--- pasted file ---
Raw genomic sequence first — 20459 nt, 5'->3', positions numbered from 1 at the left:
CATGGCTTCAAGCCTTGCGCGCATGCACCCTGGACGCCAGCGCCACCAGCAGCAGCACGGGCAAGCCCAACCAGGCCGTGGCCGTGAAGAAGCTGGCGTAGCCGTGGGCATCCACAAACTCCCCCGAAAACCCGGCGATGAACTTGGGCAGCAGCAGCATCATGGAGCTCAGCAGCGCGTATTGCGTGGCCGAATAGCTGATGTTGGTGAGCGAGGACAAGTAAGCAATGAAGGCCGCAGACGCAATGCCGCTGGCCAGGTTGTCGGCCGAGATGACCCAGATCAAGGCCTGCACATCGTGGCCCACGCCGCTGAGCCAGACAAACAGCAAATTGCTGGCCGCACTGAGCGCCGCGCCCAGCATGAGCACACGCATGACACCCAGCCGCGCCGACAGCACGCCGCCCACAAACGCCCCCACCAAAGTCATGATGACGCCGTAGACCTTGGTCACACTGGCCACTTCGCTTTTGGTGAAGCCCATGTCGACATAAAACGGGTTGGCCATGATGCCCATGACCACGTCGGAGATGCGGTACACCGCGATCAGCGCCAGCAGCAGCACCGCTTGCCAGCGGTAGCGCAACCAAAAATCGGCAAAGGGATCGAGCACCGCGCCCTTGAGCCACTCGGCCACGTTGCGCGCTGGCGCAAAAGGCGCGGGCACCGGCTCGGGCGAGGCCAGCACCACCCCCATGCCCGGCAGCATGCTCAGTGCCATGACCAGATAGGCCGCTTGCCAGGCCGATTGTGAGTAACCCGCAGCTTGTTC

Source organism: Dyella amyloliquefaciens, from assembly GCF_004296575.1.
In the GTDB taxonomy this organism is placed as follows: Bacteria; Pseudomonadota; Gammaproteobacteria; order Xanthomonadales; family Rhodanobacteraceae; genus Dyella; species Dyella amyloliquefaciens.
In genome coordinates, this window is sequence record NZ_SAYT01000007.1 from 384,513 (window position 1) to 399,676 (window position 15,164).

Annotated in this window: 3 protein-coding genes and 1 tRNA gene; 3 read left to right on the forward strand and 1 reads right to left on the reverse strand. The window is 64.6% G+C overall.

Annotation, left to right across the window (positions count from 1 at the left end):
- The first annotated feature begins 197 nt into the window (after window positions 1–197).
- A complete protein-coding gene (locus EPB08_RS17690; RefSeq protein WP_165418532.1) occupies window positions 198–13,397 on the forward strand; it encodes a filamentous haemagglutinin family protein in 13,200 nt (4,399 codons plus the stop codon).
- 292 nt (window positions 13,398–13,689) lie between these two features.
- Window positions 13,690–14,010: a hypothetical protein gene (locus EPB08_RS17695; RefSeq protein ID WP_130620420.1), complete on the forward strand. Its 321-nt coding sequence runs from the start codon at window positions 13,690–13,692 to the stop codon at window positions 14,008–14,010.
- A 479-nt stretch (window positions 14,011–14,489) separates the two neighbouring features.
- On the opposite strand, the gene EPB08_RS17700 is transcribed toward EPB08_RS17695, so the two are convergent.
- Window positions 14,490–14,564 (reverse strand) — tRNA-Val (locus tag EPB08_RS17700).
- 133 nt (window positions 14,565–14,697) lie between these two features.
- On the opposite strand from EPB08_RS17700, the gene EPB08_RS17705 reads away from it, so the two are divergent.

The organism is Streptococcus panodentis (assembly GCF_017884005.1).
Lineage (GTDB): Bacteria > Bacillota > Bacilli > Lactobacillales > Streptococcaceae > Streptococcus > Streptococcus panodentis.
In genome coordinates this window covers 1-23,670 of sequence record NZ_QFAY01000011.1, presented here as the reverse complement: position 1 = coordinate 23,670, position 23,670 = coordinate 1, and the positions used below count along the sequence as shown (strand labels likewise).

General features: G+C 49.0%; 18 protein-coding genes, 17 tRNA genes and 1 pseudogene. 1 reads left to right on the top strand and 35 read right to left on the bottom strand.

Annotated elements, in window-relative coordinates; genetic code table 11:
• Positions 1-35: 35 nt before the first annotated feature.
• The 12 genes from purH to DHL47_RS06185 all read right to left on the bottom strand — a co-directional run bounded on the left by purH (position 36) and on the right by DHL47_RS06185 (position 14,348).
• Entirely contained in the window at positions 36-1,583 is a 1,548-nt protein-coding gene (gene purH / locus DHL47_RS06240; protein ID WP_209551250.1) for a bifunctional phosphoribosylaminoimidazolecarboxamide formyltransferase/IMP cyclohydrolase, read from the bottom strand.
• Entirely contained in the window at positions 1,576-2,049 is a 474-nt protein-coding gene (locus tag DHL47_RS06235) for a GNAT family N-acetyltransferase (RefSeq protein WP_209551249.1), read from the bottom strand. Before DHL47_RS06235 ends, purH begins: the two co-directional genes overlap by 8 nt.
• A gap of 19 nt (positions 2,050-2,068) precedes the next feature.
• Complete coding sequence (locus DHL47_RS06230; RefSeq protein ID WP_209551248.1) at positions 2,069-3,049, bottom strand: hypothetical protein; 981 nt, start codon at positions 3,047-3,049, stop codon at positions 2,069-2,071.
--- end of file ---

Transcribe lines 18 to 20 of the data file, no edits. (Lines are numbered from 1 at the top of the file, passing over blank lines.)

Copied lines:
Lineage (GTDB): Bacteria > Bacillota > Bacilli > Lactobacillales > Streptococcaceae > Streptococcus > Streptococcus panodentis.
In genome coordinates this window covers 1-23,670 of sequence record NZ_QFAY01000011.1, presented here as the reverse complement: position 1 = coordinate 23,670, position 23,670 = coordinate 1, and the positions used below count along the sequence as shown (strand labels likewise).

General features: G+C 49.0%; 18 protein-coding genes, 17 tRNA genes and 1 pseudogene. 1 reads left to right on the top strand and 35 read right to left on the bottom strand.